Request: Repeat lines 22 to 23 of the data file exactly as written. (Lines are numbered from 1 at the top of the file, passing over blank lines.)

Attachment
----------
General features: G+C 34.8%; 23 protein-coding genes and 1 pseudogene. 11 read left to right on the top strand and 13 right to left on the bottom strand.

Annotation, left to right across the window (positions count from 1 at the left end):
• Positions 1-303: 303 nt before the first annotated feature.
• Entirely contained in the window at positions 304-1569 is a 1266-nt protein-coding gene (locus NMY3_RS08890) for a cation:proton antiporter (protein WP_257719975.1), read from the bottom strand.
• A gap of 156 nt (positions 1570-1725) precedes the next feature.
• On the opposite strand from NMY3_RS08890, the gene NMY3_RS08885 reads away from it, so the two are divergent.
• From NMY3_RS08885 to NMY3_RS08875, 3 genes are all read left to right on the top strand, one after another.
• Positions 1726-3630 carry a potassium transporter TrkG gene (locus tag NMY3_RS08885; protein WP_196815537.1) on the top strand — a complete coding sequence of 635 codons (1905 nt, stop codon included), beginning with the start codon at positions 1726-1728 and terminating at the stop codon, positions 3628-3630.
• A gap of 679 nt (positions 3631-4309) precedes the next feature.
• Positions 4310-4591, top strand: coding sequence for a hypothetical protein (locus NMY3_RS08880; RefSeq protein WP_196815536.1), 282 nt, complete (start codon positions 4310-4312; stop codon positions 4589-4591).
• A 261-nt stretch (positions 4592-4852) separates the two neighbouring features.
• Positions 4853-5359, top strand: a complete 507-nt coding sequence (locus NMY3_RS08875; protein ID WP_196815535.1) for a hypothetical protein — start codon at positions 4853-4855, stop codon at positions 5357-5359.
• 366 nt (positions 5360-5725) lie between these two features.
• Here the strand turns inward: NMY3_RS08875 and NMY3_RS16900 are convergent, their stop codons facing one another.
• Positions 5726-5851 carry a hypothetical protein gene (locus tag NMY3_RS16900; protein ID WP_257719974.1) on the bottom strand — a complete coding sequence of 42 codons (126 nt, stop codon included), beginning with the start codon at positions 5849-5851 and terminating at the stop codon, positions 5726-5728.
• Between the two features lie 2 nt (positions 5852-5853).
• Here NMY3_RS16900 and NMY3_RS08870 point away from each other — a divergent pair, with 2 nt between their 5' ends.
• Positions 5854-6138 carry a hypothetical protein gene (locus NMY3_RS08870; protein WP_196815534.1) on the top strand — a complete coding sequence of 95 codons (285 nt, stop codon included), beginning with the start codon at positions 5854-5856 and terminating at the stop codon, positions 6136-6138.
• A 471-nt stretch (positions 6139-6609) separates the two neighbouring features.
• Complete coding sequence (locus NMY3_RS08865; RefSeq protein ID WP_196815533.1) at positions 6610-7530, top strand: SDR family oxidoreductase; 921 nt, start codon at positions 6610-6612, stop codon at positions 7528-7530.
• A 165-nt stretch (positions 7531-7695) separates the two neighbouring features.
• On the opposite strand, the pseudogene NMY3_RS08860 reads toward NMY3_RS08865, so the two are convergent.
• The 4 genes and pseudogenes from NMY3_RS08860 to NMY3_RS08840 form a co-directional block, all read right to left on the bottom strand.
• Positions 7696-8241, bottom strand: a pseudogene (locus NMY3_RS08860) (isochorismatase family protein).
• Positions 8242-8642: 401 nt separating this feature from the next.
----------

• On the opposite strand, the pseudogene NMY3_RS08860 reads toward NMY3_RS08865, so the two are convergent.
• The 4 genes and pseudogenes from NMY3_RS08860 to NMY3_RS08840 form a co-directional block, all read right to left on the bottom strand.